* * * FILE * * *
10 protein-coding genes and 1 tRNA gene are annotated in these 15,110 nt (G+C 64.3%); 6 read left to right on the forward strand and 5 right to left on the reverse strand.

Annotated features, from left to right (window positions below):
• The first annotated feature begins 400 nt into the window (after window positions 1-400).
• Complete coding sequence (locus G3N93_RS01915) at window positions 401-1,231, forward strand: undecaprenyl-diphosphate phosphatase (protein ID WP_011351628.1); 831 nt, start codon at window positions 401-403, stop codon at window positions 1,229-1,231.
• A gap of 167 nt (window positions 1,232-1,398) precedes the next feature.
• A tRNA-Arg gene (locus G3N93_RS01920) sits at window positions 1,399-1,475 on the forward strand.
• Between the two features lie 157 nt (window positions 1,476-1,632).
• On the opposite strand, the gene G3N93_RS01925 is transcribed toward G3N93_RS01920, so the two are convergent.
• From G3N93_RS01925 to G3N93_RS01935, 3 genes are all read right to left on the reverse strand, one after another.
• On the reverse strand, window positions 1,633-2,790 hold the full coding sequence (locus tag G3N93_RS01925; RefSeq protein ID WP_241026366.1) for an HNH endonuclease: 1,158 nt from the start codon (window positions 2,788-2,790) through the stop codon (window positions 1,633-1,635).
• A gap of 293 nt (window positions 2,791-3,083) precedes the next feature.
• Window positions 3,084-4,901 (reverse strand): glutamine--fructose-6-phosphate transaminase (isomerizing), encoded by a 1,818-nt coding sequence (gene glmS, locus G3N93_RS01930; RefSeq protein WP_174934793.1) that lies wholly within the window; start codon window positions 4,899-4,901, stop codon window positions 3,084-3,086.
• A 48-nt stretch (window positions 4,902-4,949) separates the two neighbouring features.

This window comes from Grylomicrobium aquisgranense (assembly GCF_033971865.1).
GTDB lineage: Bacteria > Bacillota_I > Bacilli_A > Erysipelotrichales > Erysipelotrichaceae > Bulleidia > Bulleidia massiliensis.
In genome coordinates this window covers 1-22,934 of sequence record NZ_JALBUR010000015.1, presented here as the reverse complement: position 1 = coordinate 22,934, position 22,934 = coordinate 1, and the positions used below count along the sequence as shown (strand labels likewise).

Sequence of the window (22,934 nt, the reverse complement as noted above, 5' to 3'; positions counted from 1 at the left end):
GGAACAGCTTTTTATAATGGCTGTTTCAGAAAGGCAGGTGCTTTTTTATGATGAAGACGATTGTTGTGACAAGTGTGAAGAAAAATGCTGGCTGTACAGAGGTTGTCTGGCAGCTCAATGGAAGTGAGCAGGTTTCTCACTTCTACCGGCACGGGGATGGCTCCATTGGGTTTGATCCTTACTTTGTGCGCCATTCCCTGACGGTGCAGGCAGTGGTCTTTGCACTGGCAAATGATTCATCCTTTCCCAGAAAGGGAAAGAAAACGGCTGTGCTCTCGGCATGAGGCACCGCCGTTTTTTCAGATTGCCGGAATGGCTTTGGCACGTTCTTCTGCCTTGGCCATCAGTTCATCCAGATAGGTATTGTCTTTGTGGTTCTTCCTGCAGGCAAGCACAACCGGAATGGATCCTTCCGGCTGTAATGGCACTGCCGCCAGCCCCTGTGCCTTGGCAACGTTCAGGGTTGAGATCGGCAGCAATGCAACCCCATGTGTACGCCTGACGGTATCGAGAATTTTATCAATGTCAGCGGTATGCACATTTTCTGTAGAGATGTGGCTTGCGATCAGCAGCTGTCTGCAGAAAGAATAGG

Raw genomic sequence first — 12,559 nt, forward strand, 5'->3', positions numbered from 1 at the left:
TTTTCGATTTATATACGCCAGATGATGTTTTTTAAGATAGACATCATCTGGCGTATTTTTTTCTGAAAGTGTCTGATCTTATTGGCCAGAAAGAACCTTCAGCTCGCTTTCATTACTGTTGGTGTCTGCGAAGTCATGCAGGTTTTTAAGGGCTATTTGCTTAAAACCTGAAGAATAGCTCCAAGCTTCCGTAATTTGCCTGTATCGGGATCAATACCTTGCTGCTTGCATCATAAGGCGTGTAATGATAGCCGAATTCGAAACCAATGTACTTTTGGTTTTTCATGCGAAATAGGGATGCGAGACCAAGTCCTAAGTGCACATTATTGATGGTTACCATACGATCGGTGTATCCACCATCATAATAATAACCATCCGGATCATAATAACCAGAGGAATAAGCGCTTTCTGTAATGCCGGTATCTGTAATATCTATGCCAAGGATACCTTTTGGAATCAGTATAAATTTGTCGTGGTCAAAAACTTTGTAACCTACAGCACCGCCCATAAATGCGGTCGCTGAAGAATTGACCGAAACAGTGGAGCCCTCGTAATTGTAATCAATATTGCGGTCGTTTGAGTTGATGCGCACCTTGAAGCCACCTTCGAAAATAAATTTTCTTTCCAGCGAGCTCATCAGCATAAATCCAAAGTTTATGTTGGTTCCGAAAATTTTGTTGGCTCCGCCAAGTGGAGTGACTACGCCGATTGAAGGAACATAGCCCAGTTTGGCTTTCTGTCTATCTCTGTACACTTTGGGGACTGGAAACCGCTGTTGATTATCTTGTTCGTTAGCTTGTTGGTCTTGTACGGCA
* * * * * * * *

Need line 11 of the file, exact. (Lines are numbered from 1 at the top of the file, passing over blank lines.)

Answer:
• A gap of 293 nt (window positions 2,791-3,083) precedes the next feature.